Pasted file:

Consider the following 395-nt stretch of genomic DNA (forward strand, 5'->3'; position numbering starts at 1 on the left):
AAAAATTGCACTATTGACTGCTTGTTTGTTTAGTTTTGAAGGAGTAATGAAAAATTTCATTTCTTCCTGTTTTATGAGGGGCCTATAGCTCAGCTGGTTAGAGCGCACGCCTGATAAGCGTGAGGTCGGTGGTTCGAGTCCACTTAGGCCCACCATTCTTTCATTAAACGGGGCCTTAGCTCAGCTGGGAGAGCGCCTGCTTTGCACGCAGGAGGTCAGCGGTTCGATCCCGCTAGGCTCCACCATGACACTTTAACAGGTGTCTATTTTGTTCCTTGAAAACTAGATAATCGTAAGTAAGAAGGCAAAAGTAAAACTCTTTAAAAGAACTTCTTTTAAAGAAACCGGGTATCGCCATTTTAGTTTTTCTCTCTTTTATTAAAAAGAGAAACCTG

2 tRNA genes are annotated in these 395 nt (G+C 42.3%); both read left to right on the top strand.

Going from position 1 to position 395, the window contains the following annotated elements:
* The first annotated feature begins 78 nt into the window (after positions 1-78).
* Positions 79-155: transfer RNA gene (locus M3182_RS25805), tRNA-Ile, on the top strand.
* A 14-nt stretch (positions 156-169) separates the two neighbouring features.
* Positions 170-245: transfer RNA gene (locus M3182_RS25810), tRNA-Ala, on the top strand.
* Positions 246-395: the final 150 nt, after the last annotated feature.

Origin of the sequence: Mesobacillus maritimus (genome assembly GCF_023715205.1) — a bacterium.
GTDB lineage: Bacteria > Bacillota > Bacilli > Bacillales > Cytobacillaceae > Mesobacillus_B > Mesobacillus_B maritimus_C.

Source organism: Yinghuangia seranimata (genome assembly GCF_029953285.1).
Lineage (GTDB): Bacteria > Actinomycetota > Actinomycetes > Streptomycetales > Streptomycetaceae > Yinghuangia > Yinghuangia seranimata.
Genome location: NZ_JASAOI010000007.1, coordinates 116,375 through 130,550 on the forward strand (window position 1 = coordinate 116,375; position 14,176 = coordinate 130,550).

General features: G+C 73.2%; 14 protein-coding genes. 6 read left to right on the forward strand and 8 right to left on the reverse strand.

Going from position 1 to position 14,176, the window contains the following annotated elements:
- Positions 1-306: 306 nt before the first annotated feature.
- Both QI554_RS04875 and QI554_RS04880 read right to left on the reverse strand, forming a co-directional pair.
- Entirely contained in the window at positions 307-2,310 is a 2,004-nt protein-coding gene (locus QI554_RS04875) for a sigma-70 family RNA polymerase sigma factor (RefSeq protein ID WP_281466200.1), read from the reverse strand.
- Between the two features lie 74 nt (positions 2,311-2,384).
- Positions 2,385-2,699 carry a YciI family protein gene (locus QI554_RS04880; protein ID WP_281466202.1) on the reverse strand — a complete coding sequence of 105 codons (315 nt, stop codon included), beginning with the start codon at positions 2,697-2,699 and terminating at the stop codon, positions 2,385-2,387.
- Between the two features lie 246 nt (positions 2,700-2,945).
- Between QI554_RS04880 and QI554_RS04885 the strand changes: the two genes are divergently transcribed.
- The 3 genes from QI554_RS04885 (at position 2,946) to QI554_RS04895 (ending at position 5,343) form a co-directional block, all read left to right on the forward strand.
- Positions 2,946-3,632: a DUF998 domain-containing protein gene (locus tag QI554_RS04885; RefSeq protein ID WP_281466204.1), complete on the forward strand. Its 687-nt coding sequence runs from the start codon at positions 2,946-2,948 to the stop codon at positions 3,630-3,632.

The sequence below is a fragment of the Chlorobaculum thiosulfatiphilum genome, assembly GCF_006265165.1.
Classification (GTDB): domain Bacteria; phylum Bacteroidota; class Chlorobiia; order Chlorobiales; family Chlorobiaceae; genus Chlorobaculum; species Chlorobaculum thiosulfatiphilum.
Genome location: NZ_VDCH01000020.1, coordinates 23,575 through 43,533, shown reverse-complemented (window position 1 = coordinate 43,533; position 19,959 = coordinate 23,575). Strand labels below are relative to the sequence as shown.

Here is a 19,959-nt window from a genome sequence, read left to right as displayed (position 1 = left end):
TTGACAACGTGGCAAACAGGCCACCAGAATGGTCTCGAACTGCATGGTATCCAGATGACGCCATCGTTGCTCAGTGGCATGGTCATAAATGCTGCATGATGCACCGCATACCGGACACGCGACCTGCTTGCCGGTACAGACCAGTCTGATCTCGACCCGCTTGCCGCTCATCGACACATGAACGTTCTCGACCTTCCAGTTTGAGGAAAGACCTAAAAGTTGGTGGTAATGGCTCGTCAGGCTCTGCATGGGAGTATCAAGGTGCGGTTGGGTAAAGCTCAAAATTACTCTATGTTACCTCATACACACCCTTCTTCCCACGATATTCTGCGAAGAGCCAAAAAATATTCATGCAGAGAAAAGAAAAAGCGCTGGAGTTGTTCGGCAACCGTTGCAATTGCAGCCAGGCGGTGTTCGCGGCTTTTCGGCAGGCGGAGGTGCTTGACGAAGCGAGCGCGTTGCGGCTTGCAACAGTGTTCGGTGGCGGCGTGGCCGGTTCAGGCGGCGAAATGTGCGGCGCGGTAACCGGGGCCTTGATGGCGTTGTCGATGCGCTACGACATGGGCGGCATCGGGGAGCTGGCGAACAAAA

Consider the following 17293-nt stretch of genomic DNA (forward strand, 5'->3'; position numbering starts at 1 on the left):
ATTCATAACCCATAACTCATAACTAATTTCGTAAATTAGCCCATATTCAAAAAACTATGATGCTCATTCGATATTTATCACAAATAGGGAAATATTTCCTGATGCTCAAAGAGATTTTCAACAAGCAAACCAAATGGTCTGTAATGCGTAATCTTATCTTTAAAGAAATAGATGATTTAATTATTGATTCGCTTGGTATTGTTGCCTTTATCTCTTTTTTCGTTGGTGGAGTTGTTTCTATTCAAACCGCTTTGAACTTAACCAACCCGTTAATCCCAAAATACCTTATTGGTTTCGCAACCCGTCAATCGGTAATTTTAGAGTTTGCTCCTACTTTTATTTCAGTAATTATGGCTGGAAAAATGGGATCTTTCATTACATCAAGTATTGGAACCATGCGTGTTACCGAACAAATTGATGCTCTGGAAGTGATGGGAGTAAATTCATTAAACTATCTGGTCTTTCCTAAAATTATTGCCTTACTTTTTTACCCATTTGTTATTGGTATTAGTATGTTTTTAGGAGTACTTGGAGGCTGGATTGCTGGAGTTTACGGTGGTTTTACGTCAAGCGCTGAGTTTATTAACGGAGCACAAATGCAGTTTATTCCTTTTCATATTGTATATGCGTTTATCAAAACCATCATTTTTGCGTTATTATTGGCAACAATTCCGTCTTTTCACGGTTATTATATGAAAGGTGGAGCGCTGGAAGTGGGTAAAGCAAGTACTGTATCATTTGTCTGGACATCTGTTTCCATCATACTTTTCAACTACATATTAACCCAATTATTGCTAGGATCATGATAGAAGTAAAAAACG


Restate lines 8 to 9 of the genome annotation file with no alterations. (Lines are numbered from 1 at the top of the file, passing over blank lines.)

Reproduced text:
* Positions 170-245: transfer RNA gene (locus M3182_RS25810), tRNA-Ala, on the top strand.
* Positions 246-395: the final 150 nt, after the last annotated feature.